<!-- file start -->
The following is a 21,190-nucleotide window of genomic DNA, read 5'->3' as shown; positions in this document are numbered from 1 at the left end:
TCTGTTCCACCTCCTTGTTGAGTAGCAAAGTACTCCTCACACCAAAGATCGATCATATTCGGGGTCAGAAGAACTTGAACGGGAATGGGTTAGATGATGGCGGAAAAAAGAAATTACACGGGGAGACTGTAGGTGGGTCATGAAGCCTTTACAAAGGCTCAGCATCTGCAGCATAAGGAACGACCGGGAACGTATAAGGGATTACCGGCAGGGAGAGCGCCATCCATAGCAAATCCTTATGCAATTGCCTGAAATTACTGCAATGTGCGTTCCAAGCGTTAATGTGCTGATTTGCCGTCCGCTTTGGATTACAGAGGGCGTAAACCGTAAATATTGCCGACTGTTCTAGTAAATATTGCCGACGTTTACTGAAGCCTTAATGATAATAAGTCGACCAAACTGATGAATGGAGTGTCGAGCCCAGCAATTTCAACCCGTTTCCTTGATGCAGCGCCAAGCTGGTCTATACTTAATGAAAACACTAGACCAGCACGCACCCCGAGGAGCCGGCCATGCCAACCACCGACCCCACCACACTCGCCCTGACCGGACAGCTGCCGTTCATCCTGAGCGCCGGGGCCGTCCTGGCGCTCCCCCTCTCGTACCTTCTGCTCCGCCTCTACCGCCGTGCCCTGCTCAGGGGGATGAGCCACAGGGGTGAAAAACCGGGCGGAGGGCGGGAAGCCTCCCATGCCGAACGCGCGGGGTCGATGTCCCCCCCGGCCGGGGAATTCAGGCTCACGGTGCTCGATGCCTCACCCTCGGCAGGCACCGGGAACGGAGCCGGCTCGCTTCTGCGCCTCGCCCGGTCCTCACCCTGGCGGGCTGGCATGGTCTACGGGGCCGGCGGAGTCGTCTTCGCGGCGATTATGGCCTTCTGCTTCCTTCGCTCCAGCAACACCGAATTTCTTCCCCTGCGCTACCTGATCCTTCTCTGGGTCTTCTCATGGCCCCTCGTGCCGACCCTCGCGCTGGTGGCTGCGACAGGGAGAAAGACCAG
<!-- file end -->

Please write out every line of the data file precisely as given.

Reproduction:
The following is a 21,190-nucleotide window of genomic DNA, read 5'->3' as shown; positions in this document are numbered from 1 at the left end:
TCTGTTCCACCTCCTTGTTGAGTAGCAAAGTACTCCTCACACCAAAGATCGATCATATTCGGGGTCAGAAGAACTTGAACGGGAATGGGTTAGATGATGGCGGAAAAAAGAAATTACACGGGGAGACTGTAGGTGGGTCATGAAGCCTTTACAAAGGCTCAGCATCTGCAGCATAAGGAACGACCGGGAACGTATAAGGGATTACCGGCAGGGAGAGCGCCATCCATAGCAAATCCTTATGCAATTGCCTGAAATTACTGCAATGTGCGTTCCAAGCGTTAATGTGCTGATTTGCCGTCCGCTTTGGATTACAGAGGGCGTAAACCGTAAATATTGCCGACTGTTCTAGTAAATATTGCCGACGTTTACTGAAGCCTTAATGATAATAAGTCGACCAAACTGATGAATGGAGTGTCGAGCCCAGCAATTTCAACCCGTTTCCTTGATGCAGCGCCAAGCTGGTCTATACTTAATGAAAACACTAGACCAGCACGCACCCCGAGGAGCCGGCCATGCCAACCACCGACCCCACCACACTCGCCCTGACCGGACAGCTGCCGTTCATCCTGAGCGCCGGGGCCGTCCTGGCGCTCCCCCTCTCGTACCTTCTGCTCCGCCTCTACCGCCGTGCCCTGCTCAGGGGGATGAGCCACAGGGGTGAAAAACCGGGCGGAGGGCGGGAAGCCTCCCATGCCGAACGCGCGGGGTCGATGTCCCCCCCGGCCGGGGAATTCAGGCTCACGGTGCTCGATGCCTCACCCTCGGCAGGCACCGGGAACGGAGCCGGCTCGCTTCTGCGCCTCGCCCGGTCCTCACCCTGGCGGGCTGGCATGGTCTACGGGGCCGGCGGAGTCGTCTTCGCGGCGATTATGGCCTTCTGCTTCCTTCGCTCCAGCAACACCGAATTTCTTCCCCTGCGCTACCTGATCCTTCTCTGGGTCTTCTCATGGCCCCTCGTGCCGACCCTCGCGCTGGTGGCTGCGACAGGGAGAAAGACCAG